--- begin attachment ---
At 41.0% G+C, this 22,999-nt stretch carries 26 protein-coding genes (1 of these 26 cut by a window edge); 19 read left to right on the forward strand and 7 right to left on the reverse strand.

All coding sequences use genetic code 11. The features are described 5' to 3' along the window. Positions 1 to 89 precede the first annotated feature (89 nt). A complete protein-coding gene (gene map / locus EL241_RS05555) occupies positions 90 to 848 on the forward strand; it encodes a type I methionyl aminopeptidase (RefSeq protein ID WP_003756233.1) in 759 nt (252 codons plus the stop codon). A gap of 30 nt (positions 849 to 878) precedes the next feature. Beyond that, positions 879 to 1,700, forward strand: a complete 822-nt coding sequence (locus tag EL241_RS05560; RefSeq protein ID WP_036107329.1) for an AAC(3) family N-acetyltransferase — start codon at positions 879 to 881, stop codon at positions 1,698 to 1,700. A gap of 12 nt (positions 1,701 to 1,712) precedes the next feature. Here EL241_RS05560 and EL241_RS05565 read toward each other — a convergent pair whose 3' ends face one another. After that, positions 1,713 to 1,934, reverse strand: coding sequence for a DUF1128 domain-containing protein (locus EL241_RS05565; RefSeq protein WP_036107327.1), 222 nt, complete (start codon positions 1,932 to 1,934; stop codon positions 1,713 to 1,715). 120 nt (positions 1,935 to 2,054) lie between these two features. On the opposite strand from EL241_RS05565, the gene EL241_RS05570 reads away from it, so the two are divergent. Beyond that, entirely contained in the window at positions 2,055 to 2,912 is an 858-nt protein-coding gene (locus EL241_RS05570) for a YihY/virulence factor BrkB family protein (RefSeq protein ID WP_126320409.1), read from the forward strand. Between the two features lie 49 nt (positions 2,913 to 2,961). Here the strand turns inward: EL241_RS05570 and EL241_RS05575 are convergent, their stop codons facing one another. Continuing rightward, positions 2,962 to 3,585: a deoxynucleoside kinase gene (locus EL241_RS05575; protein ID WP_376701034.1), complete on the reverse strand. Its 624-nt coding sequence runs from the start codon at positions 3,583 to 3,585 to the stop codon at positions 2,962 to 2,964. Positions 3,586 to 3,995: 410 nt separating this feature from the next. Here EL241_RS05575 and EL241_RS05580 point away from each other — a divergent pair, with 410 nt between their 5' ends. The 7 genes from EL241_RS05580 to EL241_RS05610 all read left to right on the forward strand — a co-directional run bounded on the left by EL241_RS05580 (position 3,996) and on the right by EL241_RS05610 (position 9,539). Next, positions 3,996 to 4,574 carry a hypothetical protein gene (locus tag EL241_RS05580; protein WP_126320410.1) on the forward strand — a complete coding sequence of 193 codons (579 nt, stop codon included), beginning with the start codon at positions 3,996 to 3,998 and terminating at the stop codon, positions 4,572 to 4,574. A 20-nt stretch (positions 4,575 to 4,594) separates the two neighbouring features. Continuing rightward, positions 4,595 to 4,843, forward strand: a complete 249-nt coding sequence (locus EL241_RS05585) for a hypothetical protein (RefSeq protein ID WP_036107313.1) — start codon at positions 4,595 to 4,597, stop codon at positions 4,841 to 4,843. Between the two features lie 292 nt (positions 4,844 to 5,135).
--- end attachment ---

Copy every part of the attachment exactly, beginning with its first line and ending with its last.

At 41.0% G+C, this 22,999-nt stretch carries 26 protein-coding genes (1 of these 26 cut by a window edge); 19 read left to right on the forward strand and 7 right to left on the reverse strand.

All coding sequences use genetic code 11. The features are described 5' to 3' along the window. Positions 1 to 89 precede the first annotated feature (89 nt). A complete protein-coding gene (gene map / locus EL241_RS05555) occupies positions 90 to 848 on the forward strand; it encodes a type I methionyl aminopeptidase (RefSeq protein ID WP_003756233.1) in 759 nt (252 codons plus the stop codon). A gap of 30 nt (positions 849 to 878) precedes the next feature. Beyond that, positions 879 to 1,700, forward strand: a complete 822-nt coding sequence (locus tag EL241_RS05560; RefSeq protein ID WP_036107329.1) for an AAC(3) family N-acetyltransferase — start codon at positions 879 to 881, stop codon at positions 1,698 to 1,700. A gap of 12 nt (positions 1,701 to 1,712) precedes the next feature. Here EL241_RS05560 and EL241_RS05565 read toward each other — a convergent pair whose 3' ends face one another. After that, positions 1,713 to 1,934, reverse strand: coding sequence for a DUF1128 domain-containing protein (locus EL241_RS05565; RefSeq protein WP_036107327.1), 222 nt, complete (start codon positions 1,932 to 1,934; stop codon positions 1,713 to 1,715). 120 nt (positions 1,935 to 2,054) lie between these two features. On the opposite strand from EL241_RS05565, the gene EL241_RS05570 reads away from it, so the two are divergent. Beyond that, entirely contained in the window at positions 2,055 to 2,912 is an 858-nt protein-coding gene (locus EL241_RS05570) for a YihY/virulence factor BrkB family protein (RefSeq protein ID WP_126320409.1), read from the forward strand. Between the two features lie 49 nt (positions 2,913 to 2,961). Here the strand turns inward: EL241_RS05570 and EL241_RS05575 are convergent, their stop codons facing one another. Continuing rightward, positions 2,962 to 3,585: a deoxynucleoside kinase gene (locus EL241_RS05575; protein ID WP_376701034.1), complete on the reverse strand. Its 624-nt coding sequence runs from the start codon at positions 3,583 to 3,585 to the stop codon at positions 2,962 to 2,964. Positions 3,586 to 3,995: 410 nt separating this feature from the next. Here EL241_RS05575 and EL241_RS05580 point away from each other — a divergent pair, with 410 nt between their 5' ends. The 7 genes from EL241_RS05580 to EL241_RS05610 all read left to right on the forward strand — a co-directional run bounded on the left by EL241_RS05580 (position 3,996) and on the right by EL241_RS05610 (position 9,539). Next, positions 3,996 to 4,574 carry a hypothetical protein gene (locus tag EL241_RS05580; protein WP_126320410.1) on the forward strand — a complete coding sequence of 193 codons (579 nt, stop codon included), beginning with the start codon at positions 3,996 to 3,998 and terminating at the stop codon, positions 4,572 to 4,574. A 20-nt stretch (positions 4,575 to 4,594) separates the two neighbouring features. Continuing rightward, positions 4,595 to 4,843, forward strand: a complete 249-nt coding sequence (locus EL241_RS05585) for a hypothetical protein (RefSeq protein ID WP_036107313.1) — start codon at positions 4,595 to 4,597, stop codon at positions 4,841 to 4,843. Between the two features lie 292 nt (positions 4,844 to 5,135).